From 4 to 8 Months - Your Developing Baby
All babies learn and grow at different rates. Your baby will not be the same as your neighbor's baby or your sister's baby at the same age. However, babies grow in a predictable order. This means that most babies can do similar things by a given age.
If your baby was born prematurely, she will act like a younger baby. For example, a baby born 6 weeks early may act more like a 4 ½ month old when she is really 6 months of age.
Your baby will probably have doubled her birth weight by the time she is about 6 months of age. Her head size, weight, and length will all be increasing at about the same rate. She will be awake more now and interested in the things that are going on around her. Sometime during this period the first teeth begin to come in.
Development of Large Muscles
There will be many new things your baby will learn to do during this time. Place your baby on her tummy for supervised periods of play. When placed on her tummy she will push with her arms and lift her head so she can look around. Your baby will learn to roll over, usually from stomach to back first, and then from back to stomach. Sitting is another thing she will learn. At first she will need your help; then she will learn to help herself by leaning forward on her hands and arms. Practice helps her learn to maintain her balance.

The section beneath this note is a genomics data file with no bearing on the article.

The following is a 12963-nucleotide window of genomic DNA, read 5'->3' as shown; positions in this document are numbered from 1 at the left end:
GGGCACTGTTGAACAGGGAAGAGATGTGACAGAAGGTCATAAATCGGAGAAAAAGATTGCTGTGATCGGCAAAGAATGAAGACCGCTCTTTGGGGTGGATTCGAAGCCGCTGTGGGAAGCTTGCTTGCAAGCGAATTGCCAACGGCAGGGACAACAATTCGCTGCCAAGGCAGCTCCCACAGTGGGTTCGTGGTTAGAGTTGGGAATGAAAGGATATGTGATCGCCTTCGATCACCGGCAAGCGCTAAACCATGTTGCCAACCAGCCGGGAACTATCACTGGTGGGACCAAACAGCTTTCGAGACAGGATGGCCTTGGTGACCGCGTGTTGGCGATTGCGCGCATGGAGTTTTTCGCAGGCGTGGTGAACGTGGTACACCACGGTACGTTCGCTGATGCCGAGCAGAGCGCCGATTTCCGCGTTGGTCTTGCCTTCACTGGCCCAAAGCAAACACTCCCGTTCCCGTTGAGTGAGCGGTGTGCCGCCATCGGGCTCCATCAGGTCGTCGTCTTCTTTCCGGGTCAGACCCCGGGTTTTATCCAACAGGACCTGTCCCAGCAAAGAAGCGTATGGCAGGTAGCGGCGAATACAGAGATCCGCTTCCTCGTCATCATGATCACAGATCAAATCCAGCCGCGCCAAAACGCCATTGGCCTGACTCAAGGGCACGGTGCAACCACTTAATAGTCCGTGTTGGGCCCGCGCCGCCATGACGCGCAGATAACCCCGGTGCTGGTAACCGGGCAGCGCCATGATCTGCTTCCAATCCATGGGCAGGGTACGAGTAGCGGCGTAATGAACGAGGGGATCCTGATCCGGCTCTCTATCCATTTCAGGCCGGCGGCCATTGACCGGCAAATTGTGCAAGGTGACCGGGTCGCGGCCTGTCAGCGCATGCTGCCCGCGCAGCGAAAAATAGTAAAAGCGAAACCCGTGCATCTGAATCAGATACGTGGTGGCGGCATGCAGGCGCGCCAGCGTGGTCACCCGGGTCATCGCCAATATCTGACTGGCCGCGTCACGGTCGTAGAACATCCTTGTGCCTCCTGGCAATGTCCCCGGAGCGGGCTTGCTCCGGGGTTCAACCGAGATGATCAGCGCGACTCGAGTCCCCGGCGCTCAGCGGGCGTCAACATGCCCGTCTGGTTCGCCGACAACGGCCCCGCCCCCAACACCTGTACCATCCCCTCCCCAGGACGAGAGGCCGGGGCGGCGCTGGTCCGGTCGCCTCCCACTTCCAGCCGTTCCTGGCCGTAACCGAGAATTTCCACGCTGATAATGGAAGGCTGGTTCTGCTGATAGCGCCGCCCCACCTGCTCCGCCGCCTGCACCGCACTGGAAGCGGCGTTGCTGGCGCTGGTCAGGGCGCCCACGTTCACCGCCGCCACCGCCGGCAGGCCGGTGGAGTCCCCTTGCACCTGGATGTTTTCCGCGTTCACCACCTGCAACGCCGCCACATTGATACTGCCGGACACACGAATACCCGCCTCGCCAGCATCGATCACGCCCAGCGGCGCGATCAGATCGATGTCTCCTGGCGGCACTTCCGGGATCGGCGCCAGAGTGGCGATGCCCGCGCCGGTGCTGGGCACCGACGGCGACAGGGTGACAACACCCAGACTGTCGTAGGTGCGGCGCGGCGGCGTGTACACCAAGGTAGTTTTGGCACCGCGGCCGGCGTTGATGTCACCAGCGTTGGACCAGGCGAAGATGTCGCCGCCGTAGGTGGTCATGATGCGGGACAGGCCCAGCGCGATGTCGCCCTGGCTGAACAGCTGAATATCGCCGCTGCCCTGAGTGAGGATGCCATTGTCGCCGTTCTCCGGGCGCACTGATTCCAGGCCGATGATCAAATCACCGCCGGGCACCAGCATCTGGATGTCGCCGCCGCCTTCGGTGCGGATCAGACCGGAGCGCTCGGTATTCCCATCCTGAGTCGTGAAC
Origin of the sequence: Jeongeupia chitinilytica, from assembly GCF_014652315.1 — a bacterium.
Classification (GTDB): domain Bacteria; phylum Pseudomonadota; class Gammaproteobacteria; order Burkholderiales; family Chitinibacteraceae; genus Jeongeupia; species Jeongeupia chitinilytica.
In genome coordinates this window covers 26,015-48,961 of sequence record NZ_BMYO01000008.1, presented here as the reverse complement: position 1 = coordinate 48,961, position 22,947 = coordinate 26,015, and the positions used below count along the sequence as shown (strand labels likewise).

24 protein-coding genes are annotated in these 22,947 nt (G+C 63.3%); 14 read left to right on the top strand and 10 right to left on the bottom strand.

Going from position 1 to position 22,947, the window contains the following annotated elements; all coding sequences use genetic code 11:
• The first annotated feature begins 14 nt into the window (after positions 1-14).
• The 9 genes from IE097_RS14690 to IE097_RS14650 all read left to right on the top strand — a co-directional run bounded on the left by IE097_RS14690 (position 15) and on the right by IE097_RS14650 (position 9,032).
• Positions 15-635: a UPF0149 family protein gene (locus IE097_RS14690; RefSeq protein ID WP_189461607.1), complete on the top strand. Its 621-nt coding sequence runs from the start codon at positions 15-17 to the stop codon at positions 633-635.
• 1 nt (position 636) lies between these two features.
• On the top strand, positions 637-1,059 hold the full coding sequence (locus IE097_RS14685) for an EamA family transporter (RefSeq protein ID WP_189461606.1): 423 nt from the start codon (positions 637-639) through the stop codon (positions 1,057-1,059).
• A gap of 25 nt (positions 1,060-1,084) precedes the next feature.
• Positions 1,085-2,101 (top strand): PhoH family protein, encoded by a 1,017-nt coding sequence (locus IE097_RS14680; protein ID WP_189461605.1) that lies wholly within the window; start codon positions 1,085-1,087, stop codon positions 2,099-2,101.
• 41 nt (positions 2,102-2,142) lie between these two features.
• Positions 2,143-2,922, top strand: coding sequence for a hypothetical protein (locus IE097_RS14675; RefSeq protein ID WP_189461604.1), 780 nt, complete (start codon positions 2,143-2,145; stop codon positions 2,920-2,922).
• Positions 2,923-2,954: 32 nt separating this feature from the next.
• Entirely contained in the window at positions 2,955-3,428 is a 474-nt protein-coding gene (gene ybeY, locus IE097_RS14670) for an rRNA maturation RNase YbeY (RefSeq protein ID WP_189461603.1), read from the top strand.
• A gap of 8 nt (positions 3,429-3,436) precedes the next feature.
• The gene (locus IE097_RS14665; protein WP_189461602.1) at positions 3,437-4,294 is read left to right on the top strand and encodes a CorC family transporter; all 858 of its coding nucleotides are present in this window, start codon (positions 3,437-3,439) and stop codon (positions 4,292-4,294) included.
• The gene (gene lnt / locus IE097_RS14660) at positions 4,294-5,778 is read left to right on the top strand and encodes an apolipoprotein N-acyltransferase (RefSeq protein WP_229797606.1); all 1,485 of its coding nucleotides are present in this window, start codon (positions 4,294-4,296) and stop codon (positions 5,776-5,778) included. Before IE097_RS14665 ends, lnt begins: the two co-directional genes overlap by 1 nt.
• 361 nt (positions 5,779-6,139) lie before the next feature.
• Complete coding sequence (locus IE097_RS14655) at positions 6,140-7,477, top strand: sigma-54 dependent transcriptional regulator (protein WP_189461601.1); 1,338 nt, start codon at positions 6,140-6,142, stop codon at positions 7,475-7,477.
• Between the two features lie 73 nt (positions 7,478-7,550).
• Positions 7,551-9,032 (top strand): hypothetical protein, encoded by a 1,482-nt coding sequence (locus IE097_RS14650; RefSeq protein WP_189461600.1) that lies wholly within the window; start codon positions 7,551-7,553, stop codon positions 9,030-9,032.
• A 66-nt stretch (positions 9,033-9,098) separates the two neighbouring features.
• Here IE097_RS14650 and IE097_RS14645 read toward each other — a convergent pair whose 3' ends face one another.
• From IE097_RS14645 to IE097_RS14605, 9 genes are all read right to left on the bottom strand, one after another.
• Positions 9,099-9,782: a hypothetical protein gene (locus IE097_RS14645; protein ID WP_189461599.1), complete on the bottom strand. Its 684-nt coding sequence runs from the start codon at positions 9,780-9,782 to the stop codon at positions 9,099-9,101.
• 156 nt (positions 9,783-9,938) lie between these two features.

Development of Small Muscles
Your baby will look at and play with her hands. This is the beginning of hand-eye coordination. Your baby will learn that her hands are part of her, distinct from other objects. She might grasp an object to look at, pass it from hand to hand or further examine with her mouth.
At this stage your baby will enjoy batting at hanging toys or objects. Reaching and touching will help your baby to judge distance and develop coordination.
Development of Social Skills
Your baby is developing her own unique personality. Some babies assume everyone is their friend. Others need a little time to warm up to new people. This is a good time to begin reading and singing to your baby. Play with her-both of you will have fun! She will enjoy Peek-A-Boo and Pat-A-Cake, and the interaction will be good for her.
For more information on child development, you may contact Parents as Teachers by calling your local school district office or by visiting the National Parents as Teachers website. Another resource for information on parenting and child development is ParentLink at 1-800-552-8522, or visit the ParentLink website.